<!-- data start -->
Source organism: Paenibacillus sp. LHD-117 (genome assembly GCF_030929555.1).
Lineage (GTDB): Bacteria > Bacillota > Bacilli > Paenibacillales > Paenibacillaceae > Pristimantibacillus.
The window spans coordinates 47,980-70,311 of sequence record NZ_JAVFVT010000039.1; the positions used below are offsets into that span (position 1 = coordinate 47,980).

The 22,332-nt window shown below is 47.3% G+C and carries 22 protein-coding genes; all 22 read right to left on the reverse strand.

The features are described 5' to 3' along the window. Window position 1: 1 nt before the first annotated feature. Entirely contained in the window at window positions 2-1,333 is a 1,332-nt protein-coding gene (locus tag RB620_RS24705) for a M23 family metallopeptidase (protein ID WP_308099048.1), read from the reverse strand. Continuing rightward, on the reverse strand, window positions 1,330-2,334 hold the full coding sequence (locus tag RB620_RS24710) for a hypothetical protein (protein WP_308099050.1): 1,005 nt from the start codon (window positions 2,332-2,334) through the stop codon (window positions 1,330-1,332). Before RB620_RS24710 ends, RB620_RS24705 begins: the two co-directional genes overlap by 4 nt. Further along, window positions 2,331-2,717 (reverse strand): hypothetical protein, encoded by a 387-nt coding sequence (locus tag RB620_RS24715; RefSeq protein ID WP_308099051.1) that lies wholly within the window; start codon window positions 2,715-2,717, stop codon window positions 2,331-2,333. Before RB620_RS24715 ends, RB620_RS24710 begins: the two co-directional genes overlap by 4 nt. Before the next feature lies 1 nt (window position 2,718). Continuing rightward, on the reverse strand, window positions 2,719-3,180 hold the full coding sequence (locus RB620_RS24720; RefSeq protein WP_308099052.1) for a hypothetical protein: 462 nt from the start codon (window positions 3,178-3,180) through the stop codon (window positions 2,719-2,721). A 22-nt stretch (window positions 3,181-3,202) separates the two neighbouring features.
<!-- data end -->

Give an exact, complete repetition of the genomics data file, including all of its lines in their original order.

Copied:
Source organism: Paenibacillus sp. LHD-117 (genome assembly GCF_030929555.1).
Lineage (GTDB): Bacteria > Bacillota > Bacilli > Paenibacillales > Paenibacillaceae > Pristimantibacillus.
The window spans coordinates 47,980-70,311 of sequence record NZ_JAVFVT010000039.1; the positions used below are offsets into that span (position 1 = coordinate 47,980).

The 22,332-nt window shown below is 47.3% G+C and carries 22 protein-coding genes; all 22 read right to left on the reverse strand.

The features are described 5' to 3' along the window. Window position 1: 1 nt before the first annotated feature. Entirely contained in the window at window positions 2-1,333 is a 1,332-nt protein-coding gene (locus tag RB620_RS24705) for a M23 family metallopeptidase (protein ID WP_308099048.1), read from the reverse strand. Continuing rightward, on the reverse strand, window positions 1,330-2,334 hold the full coding sequence (locus tag RB620_RS24710) for a hypothetical protein (protein WP_308099050.1): 1,005 nt from the start codon (window positions 2,332-2,334) through the stop codon (window positions 1,330-1,332). Before RB620_RS24710 ends, RB620_RS24705 begins: the two co-directional genes overlap by 4 nt. Further along, window positions 2,331-2,717 (reverse strand): hypothetical protein, encoded by a 387-nt coding sequence (locus tag RB620_RS24715; RefSeq protein ID WP_308099051.1) that lies wholly within the window; start codon window positions 2,715-2,717, stop codon window positions 2,331-2,333. Before RB620_RS24715 ends, RB620_RS24710 begins: the two co-directional genes overlap by 4 nt. Before the next feature lies 1 nt (window position 2,718). Continuing rightward, on the reverse strand, window positions 2,719-3,180 hold the full coding sequence (locus RB620_RS24720; RefSeq protein WP_308099052.1) for a hypothetical protein: 462 nt from the start codon (window positions 3,178-3,180) through the stop codon (window positions 2,719-2,721). A 22-nt stretch (window positions 3,181-3,202) separates the two neighbouring features.